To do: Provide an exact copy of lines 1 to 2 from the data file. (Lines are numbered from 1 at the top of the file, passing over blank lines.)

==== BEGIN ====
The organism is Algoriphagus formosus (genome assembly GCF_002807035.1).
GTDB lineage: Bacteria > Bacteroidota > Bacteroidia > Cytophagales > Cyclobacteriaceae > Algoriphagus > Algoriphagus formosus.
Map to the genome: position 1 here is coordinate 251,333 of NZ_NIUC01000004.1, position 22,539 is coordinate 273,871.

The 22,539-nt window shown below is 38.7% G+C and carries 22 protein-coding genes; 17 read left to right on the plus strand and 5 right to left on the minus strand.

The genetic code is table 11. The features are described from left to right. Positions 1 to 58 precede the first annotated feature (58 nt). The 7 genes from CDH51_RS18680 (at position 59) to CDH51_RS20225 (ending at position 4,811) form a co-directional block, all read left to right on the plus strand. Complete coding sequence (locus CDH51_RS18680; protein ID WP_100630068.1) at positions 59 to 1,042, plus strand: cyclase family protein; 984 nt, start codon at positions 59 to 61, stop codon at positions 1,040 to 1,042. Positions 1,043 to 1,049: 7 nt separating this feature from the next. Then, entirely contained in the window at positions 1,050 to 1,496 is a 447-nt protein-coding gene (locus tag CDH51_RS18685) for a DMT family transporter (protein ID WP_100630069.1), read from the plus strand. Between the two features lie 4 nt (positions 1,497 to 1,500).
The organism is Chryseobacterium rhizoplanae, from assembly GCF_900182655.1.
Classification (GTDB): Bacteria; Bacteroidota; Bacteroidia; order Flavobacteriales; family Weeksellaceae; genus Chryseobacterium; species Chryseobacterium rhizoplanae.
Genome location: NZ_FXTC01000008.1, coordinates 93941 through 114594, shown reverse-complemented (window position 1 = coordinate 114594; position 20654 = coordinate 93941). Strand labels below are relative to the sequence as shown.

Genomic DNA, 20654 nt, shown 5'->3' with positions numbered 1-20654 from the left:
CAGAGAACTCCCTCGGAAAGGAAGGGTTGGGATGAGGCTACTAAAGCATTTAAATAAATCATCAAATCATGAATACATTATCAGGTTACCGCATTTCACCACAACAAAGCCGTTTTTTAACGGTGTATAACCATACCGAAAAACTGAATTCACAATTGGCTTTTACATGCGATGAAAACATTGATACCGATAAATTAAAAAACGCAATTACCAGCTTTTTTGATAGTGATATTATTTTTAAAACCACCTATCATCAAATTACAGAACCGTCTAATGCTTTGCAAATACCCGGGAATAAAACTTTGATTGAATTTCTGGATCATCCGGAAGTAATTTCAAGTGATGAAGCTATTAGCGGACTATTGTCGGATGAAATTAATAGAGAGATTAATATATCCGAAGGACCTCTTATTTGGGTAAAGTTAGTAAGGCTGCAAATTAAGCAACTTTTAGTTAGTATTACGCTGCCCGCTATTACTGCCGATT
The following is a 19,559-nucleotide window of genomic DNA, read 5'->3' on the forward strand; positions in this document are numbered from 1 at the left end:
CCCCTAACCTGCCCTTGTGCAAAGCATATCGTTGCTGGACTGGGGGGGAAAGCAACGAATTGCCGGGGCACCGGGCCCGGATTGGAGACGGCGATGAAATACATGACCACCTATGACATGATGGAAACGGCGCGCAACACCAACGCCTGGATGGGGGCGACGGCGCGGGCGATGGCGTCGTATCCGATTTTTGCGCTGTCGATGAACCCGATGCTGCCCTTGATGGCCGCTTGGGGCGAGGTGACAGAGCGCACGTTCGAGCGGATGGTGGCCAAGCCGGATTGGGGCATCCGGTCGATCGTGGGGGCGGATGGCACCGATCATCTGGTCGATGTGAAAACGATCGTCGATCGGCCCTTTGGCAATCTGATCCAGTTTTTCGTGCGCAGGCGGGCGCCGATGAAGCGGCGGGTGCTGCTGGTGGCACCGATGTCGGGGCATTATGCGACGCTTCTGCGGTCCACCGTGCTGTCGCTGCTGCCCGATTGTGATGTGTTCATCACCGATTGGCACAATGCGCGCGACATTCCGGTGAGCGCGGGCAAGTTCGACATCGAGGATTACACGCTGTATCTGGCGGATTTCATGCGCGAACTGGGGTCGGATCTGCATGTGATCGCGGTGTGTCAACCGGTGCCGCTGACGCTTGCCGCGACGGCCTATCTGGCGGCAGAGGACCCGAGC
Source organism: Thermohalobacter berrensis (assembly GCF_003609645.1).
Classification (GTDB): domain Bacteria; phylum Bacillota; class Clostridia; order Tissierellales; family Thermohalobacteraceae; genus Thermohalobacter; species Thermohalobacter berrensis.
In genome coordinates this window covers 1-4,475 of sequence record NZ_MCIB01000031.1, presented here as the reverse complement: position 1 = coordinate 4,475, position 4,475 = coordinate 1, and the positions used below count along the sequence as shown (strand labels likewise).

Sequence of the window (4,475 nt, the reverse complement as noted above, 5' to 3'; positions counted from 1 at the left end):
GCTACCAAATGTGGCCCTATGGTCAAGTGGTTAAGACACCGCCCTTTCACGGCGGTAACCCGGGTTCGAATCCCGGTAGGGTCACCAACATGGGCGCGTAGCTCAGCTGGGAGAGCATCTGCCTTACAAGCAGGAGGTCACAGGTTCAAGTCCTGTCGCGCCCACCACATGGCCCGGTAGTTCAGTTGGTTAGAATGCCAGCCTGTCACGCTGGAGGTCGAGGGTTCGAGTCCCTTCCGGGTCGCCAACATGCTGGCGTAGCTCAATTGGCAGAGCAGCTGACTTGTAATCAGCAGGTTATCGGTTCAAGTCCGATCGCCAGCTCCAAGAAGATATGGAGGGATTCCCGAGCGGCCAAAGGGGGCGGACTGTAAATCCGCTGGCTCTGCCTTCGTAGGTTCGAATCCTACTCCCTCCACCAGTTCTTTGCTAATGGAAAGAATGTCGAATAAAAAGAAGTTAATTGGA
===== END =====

The organism is Algoriphagus formosus (genome assembly GCF_002807035.1).
GTDB lineage: Bacteria > Bacteroidota > Bacteroidia > Cytophagales > Cyclobacteriaceae > Algoriphagus > Algoriphagus formosus.